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Underrated! Here’s a little Spirit that’s probably not on your radar, though it should be in every garden. You can find a million uses for this perky groundhugger—as a living mulch underneath shrubs or taller Spirits, as an accent in a rock garden, as a component in a green roof. Its succulent, rich green foliage always looks glossy and perfect, setting off other plants handsomely. In summer, starry golden-yellow flowers erupt and make a fine show. But fall is when the magic happens—when nights turn frosty, Kamtschaticum’s foliage often turns shades of crimson, orange, and yellow!
There are hundreds of species of Stonecrops that grow around the world. These sun-loving and drought-tolerant (usually) Spirits can be found in a dizzying array of forms and colors. There are groundhuggers, clumpers, and even a few small shrubs among them. There are Sedums with blue, green, gray, purple, red, and yellow foliage, and Sedums with yellow, white, and pink flowers. Kamtschaticum Creeping Stonecrop is native to Russia and parts of China and Japan. Although it’s still not very common, it’s been grown in gardens since the early 1800s.
If you’re a fan of butterflies, then you should consider adding Kamtschaticum Creeping Stonecrop to your garden. In fact, pollinators of all types are crazy about its blooms. Butterflies, hoverflies, honeybees, bumblebees, and all sorts of underappreciated native pollinators will come to feed at Kamtschaticum Creeping Stonecrop’s golden, nectar-rich blossoms in summer.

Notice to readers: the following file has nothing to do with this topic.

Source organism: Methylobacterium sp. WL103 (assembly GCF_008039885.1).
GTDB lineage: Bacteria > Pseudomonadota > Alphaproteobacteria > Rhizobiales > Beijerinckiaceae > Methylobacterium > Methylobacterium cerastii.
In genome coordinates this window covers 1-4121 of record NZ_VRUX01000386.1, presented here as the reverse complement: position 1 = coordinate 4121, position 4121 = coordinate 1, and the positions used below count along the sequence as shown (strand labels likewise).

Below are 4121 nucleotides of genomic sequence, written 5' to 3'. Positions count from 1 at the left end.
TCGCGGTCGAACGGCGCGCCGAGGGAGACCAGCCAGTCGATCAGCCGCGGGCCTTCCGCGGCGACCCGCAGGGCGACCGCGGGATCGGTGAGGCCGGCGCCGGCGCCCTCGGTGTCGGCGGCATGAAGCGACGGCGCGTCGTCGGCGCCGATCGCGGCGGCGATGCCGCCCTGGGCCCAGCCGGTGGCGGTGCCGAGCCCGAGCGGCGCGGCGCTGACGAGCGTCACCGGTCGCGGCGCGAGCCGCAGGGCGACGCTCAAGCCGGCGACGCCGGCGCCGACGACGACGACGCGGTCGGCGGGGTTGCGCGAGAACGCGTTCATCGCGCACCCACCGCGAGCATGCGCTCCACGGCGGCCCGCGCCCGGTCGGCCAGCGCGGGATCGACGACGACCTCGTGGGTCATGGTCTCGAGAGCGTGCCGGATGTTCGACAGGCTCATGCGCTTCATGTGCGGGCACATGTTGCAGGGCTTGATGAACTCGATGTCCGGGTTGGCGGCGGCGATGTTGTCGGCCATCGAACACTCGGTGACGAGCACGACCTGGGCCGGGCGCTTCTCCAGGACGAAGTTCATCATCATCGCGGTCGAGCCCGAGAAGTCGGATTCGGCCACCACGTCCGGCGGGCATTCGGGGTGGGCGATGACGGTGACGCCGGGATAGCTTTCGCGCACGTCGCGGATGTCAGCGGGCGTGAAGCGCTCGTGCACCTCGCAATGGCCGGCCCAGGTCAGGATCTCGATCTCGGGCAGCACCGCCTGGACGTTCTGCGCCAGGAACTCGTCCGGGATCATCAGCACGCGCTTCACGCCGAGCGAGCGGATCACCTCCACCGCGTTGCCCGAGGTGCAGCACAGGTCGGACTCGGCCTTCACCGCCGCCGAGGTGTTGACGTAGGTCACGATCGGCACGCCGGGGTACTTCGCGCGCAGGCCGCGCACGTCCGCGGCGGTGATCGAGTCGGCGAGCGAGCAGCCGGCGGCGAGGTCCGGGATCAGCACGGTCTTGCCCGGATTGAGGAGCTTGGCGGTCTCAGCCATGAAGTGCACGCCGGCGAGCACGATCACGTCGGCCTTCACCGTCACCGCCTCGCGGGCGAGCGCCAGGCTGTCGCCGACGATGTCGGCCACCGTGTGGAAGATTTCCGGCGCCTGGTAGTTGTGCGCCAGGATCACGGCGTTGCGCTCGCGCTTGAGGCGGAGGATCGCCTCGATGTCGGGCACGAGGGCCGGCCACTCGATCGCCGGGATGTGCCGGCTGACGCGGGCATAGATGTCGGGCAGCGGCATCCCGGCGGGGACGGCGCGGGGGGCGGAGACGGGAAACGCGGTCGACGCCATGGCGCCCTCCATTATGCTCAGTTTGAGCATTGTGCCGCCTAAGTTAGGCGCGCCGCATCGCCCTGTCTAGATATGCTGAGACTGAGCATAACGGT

How to Grow
They don’t call it Live-Forever for nothing! Kamtschaticum Creeping Stonecrop, a.k.a. Live-Forever, is about as easy to grow as they come. Simply site it in a sunny, open space in soil that drains well. The two things it won’t abide are deep shade and soggy soil. Cut the flowering stems back after blooming if you find the spent blooms distracting. This will also help the plant put energy into new foliage instead of seed production. Trim any lanky or damaged growth in late winter, before new leaves push out in early spring. Dig and compost clumps that have strayed too far, or move them to another part of the garden.
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